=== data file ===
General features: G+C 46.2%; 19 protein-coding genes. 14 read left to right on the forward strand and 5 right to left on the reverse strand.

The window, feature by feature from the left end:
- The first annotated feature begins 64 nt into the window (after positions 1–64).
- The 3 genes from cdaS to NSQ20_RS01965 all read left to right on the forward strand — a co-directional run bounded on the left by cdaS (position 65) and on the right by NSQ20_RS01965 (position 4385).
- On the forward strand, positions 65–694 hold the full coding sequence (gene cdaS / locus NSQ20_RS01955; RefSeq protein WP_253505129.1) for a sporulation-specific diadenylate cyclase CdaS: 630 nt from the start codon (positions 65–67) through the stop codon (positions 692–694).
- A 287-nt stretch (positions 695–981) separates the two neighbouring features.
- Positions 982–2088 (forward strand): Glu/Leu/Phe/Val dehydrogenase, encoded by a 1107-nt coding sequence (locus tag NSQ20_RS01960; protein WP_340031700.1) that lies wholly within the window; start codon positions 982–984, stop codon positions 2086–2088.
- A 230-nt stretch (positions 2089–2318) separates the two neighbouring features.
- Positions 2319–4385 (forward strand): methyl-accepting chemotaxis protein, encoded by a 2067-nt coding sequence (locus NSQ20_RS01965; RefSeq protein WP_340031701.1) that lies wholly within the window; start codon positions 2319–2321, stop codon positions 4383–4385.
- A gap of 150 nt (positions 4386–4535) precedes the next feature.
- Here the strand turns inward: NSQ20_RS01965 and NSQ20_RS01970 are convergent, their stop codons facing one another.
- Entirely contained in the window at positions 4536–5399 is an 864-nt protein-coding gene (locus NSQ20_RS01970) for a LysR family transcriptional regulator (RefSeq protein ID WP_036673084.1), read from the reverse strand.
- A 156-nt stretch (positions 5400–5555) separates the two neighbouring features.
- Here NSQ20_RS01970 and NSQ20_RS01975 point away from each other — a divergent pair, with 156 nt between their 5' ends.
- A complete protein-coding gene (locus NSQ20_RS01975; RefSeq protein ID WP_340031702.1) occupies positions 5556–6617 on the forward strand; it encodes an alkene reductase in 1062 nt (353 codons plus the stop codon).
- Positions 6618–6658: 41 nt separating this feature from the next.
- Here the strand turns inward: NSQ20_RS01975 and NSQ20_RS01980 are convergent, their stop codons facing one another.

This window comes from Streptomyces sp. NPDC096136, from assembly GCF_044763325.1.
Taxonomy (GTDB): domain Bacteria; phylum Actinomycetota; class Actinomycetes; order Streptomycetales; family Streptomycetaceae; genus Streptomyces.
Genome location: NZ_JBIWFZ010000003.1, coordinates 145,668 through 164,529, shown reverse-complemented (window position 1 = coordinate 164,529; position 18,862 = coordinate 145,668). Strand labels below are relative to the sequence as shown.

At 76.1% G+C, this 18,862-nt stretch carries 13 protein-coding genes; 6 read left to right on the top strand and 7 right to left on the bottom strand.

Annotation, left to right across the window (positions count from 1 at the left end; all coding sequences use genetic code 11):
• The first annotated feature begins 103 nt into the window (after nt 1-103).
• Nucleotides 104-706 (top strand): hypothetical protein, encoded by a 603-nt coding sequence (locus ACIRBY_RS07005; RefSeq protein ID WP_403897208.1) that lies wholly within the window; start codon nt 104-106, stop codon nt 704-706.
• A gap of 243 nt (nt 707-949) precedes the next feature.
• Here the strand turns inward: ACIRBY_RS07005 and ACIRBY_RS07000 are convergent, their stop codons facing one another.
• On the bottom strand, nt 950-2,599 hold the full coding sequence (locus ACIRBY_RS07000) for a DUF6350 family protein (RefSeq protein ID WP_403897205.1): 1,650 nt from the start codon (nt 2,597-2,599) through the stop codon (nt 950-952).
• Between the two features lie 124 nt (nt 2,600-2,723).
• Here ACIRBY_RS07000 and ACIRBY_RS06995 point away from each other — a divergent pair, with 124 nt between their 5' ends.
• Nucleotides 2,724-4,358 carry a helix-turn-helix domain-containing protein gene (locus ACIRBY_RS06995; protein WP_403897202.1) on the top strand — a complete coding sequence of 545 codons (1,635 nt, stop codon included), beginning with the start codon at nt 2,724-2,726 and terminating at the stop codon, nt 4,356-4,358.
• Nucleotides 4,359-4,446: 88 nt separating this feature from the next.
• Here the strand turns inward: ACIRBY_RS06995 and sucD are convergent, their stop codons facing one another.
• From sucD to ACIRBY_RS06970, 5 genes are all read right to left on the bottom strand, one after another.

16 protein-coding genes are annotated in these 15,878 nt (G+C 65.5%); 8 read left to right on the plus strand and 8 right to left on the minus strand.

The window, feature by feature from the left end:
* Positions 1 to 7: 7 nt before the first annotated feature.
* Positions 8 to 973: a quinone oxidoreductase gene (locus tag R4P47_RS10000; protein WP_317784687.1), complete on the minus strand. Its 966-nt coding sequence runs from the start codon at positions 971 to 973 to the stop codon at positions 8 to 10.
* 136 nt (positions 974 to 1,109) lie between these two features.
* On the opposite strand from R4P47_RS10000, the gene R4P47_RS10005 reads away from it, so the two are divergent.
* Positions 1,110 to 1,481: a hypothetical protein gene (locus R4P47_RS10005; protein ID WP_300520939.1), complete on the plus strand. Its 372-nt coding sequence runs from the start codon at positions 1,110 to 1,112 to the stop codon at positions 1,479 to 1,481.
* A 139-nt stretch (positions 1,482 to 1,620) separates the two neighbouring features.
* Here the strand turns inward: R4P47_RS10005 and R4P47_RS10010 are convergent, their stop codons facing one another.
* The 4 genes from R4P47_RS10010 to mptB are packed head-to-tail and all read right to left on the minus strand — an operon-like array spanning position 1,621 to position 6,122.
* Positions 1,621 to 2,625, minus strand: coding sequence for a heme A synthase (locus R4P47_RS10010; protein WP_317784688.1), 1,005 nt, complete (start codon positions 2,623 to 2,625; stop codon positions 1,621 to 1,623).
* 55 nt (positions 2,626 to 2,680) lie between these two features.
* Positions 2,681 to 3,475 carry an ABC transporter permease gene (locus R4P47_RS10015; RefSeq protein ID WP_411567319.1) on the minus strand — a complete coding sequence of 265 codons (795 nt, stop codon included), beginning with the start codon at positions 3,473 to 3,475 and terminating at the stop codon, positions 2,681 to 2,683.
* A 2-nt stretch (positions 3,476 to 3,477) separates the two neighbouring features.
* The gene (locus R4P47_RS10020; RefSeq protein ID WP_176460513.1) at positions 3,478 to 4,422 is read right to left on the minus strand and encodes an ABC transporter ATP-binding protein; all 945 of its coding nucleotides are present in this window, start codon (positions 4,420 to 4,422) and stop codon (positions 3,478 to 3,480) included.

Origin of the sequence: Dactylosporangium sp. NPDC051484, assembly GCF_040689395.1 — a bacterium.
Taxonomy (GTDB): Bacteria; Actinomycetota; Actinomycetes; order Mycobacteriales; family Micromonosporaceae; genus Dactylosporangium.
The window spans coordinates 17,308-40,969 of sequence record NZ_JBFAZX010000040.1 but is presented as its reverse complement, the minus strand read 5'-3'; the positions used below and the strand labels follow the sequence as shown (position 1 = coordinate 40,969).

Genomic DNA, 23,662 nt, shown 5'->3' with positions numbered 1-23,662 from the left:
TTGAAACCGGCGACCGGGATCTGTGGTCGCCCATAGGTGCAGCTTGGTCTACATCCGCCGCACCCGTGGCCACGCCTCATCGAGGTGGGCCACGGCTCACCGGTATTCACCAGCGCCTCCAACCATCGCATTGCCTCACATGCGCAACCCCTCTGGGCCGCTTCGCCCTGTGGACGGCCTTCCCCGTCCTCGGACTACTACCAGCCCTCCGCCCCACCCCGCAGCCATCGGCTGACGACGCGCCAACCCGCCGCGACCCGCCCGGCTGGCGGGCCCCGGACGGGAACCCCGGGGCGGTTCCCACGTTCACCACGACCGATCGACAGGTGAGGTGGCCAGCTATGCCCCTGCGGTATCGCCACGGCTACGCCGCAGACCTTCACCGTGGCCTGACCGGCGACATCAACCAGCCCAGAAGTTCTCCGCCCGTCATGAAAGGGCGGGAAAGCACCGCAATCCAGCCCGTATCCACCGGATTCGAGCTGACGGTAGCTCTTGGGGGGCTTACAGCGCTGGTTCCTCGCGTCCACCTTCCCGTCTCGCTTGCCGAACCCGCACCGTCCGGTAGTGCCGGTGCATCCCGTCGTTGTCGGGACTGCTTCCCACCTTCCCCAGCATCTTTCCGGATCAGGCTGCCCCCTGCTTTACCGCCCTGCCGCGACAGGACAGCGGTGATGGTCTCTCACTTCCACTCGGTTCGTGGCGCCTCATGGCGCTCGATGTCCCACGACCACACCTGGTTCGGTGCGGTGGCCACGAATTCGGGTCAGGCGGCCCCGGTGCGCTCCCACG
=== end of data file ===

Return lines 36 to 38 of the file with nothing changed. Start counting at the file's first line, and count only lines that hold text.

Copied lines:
* Positions 1 to 7: 7 nt before the first annotated feature.
* Positions 8 to 973: a quinone oxidoreductase gene (locus tag R4P47_RS10000; protein WP_317784687.1), complete on the minus strand. Its 966-nt coding sequence runs from the start codon at positions 971 to 973 to the stop codon at positions 8 to 10.
* 136 nt (positions 974 to 1,109) lie between these two features.